Categories
language stuff

Learning Chinese: Things You Shouldn’t Say In Polite Company

Did you know you should not say the phrase “chuī xiāo” (吹箫 – literally “blow flute”), even though you really mean to express the act of flute playing?  I learned this, embarrassingly, during one of our content design sessions, in which I was tasked with designing the lessons teaching musical instruments to our users.  When translating the sentence “I can play the flute,” I said in Mandarin “Wǒ huì chuī xiāo” (我会吹箫).  Our Chinese employees cracked up laughing.  Seeing the confused look on my face, they explained that chuī xiāo has become slang for ” blow job”.

“What should I say if I really want to express the activity of flute playing then?”  I asked.  They told me I should use the more formal “Chuī chángdí” (吹长笛) instead.

I’ve since learned other words and phrases that, when translated literally, are innocent, but have idiomatically morphed into something which are not.  For example, you should never say any words that are pronounced “ba” after any words that are pronounced “jī”, as in … “Let’s eat some chicken” (Wǒmen chī jī ba).  “Jība” is slang for the male genitalia, so you can imagine what “chī” (eat) “jība” implies.

Even using the wrong format grammatically can get you in trouble.  When expressing someone’s mother (innocently), you should use two “ma”s (你妈妈) or inject a “de” (possessive connector) between the pronoun and the object, e.g. “Nǐ de māmā” (你的妈妈), “Tā de māmā” (他的妈妈).  The “de” and the second “ma” are very important.  You should not omit them, such as saying just “Nǐ mā” or “Tā mā”, or moving the “de” to the end by mistake… “Tā mā de”.  All three of the latter phrases are the shortened form of the curse phrase that involves inappropriate behaviors toward someone’s mother.

Another mistake I’ve learned not to make is to call a woman “xiǎojiě” (小姐), even though the word means “young lady”, “miss”, or “waitress”.  “Xiǎojiě” is slang for “prostitute” in many parts of China, calling someone that will likely get you slapped.  But, you can still use it along with a surname to address a person, as in “Wang Xiǎojiě” (Miss Wang).  Just don’t go around yelling “Xiǎojiě!  Xiǎojiě!” on the street to get someone’s attention.

Here are some other common slangs and phrases for you should watch out for:

打飞机 (Dǎ fēijī): literally means “to fight aircraft” or “shoot airplanes”, but is slang for male masturbation.

飞机场 (Fēijī chǎng): literally means “airport” or “landing strip”.  But if you call a girl this you’re saying she has small breasts.

玻璃 (Bōlí): literally means “glass”, but is slang for a gay male.  The term is a play on the English phrase “boy love”, morphing into the phonetically similar “bōlí” in Mandarin.

带绿帽 (Dài lǜ mào): literally means to wear a green hat, but refers to a man whose wife is cheating on him.  It came from laws used in China from the 13th to the 18th century which required the males in households with prostitutes to wrap their heads in a green scarf (or later a hat).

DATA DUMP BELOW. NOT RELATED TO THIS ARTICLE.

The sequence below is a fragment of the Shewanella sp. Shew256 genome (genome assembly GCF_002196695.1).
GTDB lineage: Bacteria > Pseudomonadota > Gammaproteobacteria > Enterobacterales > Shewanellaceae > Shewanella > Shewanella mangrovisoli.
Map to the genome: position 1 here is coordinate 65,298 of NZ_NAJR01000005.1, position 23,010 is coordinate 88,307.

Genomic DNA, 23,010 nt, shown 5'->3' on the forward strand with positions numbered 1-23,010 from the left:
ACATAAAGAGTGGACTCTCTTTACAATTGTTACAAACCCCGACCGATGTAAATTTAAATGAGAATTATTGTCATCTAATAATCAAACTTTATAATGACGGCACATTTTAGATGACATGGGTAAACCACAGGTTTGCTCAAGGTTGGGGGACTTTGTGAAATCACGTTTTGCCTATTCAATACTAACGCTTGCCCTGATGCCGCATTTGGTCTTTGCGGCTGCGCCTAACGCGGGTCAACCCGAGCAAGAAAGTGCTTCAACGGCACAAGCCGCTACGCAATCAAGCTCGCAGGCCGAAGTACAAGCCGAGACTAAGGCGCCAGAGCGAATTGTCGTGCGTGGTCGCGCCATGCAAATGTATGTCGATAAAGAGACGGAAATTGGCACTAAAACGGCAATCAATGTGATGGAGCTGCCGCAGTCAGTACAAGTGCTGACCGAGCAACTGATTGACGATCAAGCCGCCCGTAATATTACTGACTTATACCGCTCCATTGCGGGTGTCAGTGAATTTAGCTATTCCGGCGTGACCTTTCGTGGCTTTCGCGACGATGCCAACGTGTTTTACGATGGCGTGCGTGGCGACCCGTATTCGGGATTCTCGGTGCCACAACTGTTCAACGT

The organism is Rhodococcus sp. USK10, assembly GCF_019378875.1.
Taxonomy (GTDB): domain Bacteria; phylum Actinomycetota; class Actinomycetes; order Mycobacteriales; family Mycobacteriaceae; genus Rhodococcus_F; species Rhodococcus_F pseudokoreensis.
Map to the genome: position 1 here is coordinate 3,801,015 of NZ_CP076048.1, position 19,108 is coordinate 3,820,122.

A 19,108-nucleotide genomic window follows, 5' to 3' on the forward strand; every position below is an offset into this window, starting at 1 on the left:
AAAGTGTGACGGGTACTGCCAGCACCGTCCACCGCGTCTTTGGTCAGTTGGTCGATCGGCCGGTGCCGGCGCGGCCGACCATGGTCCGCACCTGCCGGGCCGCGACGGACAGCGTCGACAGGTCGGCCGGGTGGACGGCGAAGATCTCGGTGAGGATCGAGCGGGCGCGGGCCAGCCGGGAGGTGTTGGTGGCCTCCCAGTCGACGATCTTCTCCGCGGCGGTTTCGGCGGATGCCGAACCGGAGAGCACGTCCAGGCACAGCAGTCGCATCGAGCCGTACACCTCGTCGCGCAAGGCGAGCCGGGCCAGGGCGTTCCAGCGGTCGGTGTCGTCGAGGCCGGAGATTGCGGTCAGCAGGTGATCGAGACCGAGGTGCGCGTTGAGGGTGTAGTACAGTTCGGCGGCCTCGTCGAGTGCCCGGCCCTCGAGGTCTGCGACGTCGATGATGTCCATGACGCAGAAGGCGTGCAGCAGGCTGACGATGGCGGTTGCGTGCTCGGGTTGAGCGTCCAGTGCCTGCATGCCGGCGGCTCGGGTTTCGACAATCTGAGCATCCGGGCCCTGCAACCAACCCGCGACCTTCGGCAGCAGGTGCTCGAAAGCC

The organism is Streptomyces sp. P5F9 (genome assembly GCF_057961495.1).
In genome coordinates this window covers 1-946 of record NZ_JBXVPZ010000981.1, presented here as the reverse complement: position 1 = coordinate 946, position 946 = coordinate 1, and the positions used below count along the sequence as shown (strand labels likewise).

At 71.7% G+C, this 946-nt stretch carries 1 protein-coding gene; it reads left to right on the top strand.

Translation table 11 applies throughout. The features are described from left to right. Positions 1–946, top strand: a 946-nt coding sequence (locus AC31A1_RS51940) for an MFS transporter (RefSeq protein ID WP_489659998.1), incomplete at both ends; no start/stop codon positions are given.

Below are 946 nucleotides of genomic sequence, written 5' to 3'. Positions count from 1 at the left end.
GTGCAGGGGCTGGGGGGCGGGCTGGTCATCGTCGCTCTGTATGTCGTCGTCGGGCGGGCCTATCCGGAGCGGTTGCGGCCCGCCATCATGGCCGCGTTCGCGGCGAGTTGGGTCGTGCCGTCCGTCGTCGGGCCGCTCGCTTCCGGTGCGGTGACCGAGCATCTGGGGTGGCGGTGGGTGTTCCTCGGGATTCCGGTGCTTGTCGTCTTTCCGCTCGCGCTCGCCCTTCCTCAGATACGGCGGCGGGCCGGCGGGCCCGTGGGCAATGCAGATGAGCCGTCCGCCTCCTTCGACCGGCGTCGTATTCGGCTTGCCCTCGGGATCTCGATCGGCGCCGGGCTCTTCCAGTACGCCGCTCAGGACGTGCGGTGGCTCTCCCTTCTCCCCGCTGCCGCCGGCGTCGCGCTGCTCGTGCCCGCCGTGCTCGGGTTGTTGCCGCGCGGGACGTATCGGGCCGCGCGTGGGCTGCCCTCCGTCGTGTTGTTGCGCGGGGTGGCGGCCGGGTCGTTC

小三 (Xiǎosān) or 二奶 (Èr nǎi) – literally “Little third” or “Second lady”.  Slang for mistress, as in the third member or the second woman.

大姨妈 (dà yímā) – literally means “the eldest aunt”, but can refer to a woman’s menstruation period.  As in “Wǒ dà yímā lái le” (my eldest aunt came to visit).

You can find more of these slangs by running a quick internet search.  Two useful pages I found include:   http://en.wikipedia.org/wiki/Mandarin_Chinese_profanity and http://www.chinasmack.com/glossary.

Slang and profanity can bring color and character to any language.  Studying the slang vernacular of a language, and their origins, can give insight into the culture from which they derive.  It may not be wise to utter these words or phrases in public, but it may be useful to look them over, not only for your amusement, but also to avoid any potential embarrassment.

But should you inadvertently utter something inappropriate, don’t worry.  Most Chinese speakers are quite forgiving when they realize you’re just learning the language.  The Chinese are very used to ignorant laowais.  Just don’t laugh hysterically after you’ve said it, because then you’re saying it on purpose, and deserve to get a slap in the face.

1 reply on “Learning Chinese: Things You Shouldn’t Say In Polite Company”

I read a lot of interesting posts here. Probably you spend a lot of time writing,
i know how to save you a lot of work, there is an online tool that creates unique,
google friendly posts in seconds, just type in google – laranitas free
content source

Leave a Reply

Your email address will not be published.